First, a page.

Mila Kunis, left, and Glenn Close in “Four Good Days.” Vertical Entertainment

Anyone who saw the movie “Beautiful Boy” – the fact-based 2018 addiction drama starring Steve Carell and Timothée Chalamet as a father and son struggling with the younger man’s drug dependency – will already be familiar with the narrative rhythms of the similarly themed “Four Good Days.” Much like Felix Van Groeningen’s movie, based on dueling addiction memoirs by Nic Sheff and his father, journalist David Sheff, “Four Good Days” tells a lightly fictionalized version of a harrowing true story, first presented by Washington Post reporter Eli Saslow in his powerful 2016 article about a Michigan mother’s efforts to help her adult daughter kick heroin. (Saslow co-wrote the screenplay with director Rodrigo García.)

The ebb and flow of the new film aren’t new – or, sadly, even uncommon. Lies, pleading, desperate promises and relapse are among the patterns of behavior on the part of Mila Kunis’s addict Molly; with repeated capitulation, followed by zero tolerance, and then more capitulation on the part of Glenn Close’s weary but still caring mother Deb.

What sets “Four Good Days” apart from the many other films of its ilk are Close and Kunis, who sharpen and elevate its well-worn contours with vivid performances that are honest and grounded. These are characters you can connect to, on both sides of the equation.

The film picks up their journey about 10 years into Molly’s battle with opiates, which began with a prescription for painkillers after an injury, before segueing to crack, Adderall, heroin and methadone – and the opening of a painful rift between mother and daughter. As the film gets underway, Deb is agreeing, despite her best instincts and resolve, to again take Molly in, although she’s not yet clean.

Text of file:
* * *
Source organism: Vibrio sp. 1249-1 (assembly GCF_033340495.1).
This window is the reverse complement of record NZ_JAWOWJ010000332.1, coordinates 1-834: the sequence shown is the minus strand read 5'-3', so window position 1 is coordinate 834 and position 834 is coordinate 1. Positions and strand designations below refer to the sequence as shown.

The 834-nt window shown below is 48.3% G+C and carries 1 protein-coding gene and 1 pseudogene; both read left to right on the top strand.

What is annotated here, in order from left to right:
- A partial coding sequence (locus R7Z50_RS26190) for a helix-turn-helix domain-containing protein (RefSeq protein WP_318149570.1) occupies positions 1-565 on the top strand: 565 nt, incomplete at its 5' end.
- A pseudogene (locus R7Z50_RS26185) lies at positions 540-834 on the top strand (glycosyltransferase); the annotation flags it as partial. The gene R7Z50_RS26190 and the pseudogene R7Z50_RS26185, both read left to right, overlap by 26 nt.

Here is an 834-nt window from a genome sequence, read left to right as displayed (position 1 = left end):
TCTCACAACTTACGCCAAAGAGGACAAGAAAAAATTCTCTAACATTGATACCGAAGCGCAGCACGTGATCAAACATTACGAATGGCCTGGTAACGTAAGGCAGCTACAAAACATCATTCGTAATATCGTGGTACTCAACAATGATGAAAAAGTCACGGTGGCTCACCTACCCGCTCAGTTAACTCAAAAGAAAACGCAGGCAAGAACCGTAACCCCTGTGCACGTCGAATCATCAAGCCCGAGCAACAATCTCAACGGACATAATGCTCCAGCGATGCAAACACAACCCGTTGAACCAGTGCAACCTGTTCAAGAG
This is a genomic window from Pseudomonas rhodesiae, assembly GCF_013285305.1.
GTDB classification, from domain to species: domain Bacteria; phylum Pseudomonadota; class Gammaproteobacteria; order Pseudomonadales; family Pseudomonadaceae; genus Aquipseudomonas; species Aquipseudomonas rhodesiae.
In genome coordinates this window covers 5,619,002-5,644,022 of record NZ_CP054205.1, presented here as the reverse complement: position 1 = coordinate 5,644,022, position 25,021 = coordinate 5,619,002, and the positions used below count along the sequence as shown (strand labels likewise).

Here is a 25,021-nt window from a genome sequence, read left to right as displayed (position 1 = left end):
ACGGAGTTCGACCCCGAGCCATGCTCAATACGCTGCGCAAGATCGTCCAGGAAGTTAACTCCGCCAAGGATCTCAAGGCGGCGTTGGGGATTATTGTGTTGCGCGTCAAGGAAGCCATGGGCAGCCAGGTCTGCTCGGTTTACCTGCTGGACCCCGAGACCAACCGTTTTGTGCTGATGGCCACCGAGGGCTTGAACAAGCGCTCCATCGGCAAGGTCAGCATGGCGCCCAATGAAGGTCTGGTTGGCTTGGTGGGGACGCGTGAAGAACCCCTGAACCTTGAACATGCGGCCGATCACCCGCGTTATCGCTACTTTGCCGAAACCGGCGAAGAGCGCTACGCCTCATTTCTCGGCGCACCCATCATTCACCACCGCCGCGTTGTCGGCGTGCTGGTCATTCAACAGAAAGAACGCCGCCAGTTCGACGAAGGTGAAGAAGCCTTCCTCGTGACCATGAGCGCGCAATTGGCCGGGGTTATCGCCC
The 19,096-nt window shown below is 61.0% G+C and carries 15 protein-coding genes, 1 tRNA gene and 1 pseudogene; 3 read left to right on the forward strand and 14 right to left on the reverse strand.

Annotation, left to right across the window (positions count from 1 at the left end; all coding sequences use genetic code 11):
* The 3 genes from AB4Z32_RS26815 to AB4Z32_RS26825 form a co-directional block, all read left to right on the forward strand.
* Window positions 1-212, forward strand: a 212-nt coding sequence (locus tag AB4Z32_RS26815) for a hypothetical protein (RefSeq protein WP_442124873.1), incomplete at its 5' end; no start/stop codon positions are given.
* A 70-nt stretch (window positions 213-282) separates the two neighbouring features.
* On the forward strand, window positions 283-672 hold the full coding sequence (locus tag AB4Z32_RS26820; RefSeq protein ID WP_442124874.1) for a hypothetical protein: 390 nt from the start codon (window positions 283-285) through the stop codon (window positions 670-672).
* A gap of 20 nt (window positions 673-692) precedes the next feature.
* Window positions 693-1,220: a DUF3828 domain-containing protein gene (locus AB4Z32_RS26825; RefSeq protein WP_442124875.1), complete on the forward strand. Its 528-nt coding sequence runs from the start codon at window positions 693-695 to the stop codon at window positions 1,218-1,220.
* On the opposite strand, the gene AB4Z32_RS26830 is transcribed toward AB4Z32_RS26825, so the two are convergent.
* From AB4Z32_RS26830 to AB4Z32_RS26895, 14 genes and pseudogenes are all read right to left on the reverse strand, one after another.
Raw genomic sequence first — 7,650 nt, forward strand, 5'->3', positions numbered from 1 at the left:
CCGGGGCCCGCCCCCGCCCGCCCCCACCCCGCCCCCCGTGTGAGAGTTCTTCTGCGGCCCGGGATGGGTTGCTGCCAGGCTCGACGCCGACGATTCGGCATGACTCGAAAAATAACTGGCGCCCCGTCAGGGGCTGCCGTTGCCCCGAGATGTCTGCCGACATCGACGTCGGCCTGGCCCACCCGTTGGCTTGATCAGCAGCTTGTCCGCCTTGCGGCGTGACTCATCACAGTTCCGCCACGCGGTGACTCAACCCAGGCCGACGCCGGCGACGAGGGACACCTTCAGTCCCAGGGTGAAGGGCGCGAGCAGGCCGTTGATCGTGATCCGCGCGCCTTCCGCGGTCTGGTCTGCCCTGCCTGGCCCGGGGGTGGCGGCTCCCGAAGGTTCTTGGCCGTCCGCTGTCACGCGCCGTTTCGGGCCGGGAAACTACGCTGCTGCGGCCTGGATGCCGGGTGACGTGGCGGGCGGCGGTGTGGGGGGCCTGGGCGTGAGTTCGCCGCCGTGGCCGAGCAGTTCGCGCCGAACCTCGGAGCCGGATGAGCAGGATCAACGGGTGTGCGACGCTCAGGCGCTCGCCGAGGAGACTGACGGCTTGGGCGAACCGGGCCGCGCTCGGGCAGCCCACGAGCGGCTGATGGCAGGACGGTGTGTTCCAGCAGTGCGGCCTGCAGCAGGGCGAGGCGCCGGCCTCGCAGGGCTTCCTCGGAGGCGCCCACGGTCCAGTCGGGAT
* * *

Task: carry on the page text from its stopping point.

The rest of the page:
A new drug therapy – the “opioid antagonist” Naltrexone, which promises to block the effect of opiates with a monthly shot, taking away the high that feeds addiction – beckons. There’s only one catch: Molly can’t start taking it until her system is completely free of all the substances she’s been abusing. She’s got four more days to go.

What transpires is what you’d expect, made viscerally real by two strong actors. Close is at her best when Deb is struggling to feel normal – during a quick catch-up lunch at a diner, for instance, with her “good” daughter (Carla Gallo) – as Deb suddenly realizes that she’s forgotten her wallet at home. She can’t enjoy 15 minutes of downtime, we learn, because Molly could be looking for cash to buy a fix.

That tidal pull Deb feels – part love, part mistrust, part guilt – is palpable, as palpable as the hunger of the monkey on Molly’s back. And Kunis does her best to keep up with Close, in a performance that’s raw and unglamorous.

Saslow’s story captured that rawness and power. If the movie based on it isn’t quite so visceral as the true story was – transplanted here from Detroit to the California desert, it feels a bit prettified – “Four Good Days” is nevertheless effective. It hurts where it should, yet lands with a touch of hope.

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